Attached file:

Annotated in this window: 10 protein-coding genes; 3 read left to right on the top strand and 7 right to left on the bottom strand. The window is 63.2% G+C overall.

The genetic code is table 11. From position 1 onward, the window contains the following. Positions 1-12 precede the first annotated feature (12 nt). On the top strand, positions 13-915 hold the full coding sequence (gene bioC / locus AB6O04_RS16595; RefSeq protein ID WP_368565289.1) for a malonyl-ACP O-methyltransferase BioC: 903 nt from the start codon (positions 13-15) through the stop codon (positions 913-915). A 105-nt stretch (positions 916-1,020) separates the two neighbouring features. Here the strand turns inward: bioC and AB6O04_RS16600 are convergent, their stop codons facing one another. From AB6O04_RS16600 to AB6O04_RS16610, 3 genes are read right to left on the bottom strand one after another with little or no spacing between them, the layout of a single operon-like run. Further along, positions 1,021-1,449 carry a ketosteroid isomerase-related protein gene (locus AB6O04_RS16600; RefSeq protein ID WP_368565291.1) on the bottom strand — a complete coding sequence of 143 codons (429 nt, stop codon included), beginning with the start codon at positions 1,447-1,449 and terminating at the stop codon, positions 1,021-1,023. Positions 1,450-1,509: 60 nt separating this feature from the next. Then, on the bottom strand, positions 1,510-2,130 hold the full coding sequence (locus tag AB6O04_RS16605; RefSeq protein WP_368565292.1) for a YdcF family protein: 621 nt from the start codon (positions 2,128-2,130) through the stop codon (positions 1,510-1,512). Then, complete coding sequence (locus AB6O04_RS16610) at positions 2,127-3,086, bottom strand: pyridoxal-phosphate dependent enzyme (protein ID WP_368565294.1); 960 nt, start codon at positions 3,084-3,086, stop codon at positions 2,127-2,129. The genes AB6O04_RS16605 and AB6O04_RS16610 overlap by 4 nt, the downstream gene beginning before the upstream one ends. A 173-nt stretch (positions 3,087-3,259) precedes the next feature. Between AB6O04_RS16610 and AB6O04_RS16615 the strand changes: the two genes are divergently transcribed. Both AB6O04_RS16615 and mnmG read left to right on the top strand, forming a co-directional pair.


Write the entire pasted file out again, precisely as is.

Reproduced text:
Annotated in this window: 10 protein-coding genes; 3 read left to right on the top strand and 7 right to left on the bottom strand. The window is 63.2% G+C overall.

The genetic code is table 11. From position 1 onward, the window contains the following. Positions 1-12 precede the first annotated feature (12 nt). On the top strand, positions 13-915 hold the full coding sequence (gene bioC / locus AB6O04_RS16595; RefSeq protein ID WP_368565289.1) for a malonyl-ACP O-methyltransferase BioC: 903 nt from the start codon (positions 13-15) through the stop codon (positions 913-915). A 105-nt stretch (positions 916-1,020) separates the two neighbouring features. Here the strand turns inward: bioC and AB6O04_RS16600 are convergent, their stop codons facing one another. From AB6O04_RS16600 to AB6O04_RS16610, 3 genes are read right to left on the bottom strand one after another with little or no spacing between them, the layout of a single operon-like run. Further along, positions 1,021-1,449 carry a ketosteroid isomerase-related protein gene (locus AB6O04_RS16600; RefSeq protein ID WP_368565291.1) on the bottom strand — a complete coding sequence of 143 codons (429 nt, stop codon included), beginning with the start codon at positions 1,447-1,449 and terminating at the stop codon, positions 1,021-1,023. Positions 1,450-1,509: 60 nt separating this feature from the next. Then, on the bottom strand, positions 1,510-2,130 hold the full coding sequence (locus tag AB6O04_RS16605; RefSeq protein WP_368565292.1) for a YdcF family protein: 621 nt from the start codon (positions 2,128-2,130) through the stop codon (positions 1,510-1,512). Then, complete coding sequence (locus AB6O04_RS16610) at positions 2,127-3,086, bottom strand: pyridoxal-phosphate dependent enzyme (protein ID WP_368565294.1); 960 nt, start codon at positions 3,084-3,086, stop codon at positions 2,127-2,129. The genes AB6O04_RS16605 and AB6O04_RS16610 overlap by 4 nt, the downstream gene beginning before the upstream one ends. A 173-nt stretch (positions 3,087-3,259) precedes the next feature. Between AB6O04_RS16610 and AB6O04_RS16615 the strand changes: the two genes are divergently transcribed. Both AB6O04_RS16615 and mnmG read left to right on the top strand, forming a co-directional pair.